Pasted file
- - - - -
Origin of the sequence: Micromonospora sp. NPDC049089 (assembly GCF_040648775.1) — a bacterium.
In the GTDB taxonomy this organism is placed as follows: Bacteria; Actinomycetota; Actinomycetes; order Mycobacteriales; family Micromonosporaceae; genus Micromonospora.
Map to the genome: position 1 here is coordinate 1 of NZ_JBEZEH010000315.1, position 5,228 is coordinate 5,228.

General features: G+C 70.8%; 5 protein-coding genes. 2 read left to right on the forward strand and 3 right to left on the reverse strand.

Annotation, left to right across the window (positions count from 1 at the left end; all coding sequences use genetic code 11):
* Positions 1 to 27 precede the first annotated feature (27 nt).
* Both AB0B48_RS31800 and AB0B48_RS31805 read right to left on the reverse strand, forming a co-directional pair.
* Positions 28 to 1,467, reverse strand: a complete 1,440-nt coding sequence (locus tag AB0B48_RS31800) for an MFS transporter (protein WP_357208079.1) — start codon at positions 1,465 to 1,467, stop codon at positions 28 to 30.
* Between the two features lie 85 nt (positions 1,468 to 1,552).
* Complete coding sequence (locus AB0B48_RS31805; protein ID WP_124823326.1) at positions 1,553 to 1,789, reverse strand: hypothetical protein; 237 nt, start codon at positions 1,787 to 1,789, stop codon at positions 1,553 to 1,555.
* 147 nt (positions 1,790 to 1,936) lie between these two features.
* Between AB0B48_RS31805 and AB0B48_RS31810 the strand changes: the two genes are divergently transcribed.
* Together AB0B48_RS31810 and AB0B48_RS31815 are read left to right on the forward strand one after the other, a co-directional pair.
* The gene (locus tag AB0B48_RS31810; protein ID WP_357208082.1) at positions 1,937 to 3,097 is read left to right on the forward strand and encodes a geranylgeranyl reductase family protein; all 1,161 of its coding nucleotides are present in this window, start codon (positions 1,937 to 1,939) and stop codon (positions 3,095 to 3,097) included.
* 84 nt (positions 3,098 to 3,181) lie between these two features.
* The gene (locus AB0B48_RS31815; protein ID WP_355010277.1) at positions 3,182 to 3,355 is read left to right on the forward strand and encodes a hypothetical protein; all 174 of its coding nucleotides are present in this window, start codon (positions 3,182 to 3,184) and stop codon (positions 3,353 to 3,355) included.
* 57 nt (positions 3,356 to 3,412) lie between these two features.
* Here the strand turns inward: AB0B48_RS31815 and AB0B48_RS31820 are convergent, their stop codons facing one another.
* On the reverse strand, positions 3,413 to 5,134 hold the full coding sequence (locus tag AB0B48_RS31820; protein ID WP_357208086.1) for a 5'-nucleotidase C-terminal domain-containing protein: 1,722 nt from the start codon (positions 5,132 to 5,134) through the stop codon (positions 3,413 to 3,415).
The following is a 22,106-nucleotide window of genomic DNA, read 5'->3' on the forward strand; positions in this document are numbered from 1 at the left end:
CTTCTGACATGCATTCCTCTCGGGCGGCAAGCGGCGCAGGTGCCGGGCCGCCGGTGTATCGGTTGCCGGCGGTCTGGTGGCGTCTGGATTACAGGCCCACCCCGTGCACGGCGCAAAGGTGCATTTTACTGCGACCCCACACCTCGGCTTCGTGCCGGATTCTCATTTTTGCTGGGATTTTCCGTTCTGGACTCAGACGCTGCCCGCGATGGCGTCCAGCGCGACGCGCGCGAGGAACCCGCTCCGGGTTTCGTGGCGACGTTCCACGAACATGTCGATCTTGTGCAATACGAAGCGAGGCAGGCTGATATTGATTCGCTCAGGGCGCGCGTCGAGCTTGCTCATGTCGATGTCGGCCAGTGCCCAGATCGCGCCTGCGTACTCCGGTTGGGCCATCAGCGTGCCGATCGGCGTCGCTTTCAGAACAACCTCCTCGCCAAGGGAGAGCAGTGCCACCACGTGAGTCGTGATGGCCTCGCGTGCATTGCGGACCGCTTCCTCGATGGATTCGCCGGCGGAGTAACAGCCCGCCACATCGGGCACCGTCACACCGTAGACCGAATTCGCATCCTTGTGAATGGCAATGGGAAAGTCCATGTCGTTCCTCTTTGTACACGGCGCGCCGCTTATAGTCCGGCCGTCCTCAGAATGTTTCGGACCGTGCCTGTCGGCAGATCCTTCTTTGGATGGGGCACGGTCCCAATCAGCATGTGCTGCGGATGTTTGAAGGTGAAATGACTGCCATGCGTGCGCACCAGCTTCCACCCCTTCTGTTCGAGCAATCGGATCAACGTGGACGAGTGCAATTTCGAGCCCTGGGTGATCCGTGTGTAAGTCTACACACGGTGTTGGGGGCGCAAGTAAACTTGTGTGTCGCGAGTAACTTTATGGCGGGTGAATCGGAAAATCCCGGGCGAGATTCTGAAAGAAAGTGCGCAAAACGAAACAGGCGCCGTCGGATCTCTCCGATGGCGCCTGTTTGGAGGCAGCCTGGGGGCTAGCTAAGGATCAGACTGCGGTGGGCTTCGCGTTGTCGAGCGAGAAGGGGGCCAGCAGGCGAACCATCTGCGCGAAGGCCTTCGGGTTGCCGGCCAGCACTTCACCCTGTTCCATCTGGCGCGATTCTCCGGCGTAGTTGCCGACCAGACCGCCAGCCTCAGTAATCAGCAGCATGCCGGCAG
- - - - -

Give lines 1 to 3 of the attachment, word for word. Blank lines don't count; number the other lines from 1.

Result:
Origin of the sequence: Micromonospora sp. NPDC049089 (assembly GCF_040648775.1) — a bacterium.
In the GTDB taxonomy this organism is placed as follows: Bacteria; Actinomycetota; Actinomycetes; order Mycobacteriales; family Micromonosporaceae; genus Micromonospora.
Map to the genome: position 1 here is coordinate 1 of NZ_JBEZEH010000315.1, position 5,228 is coordinate 5,228.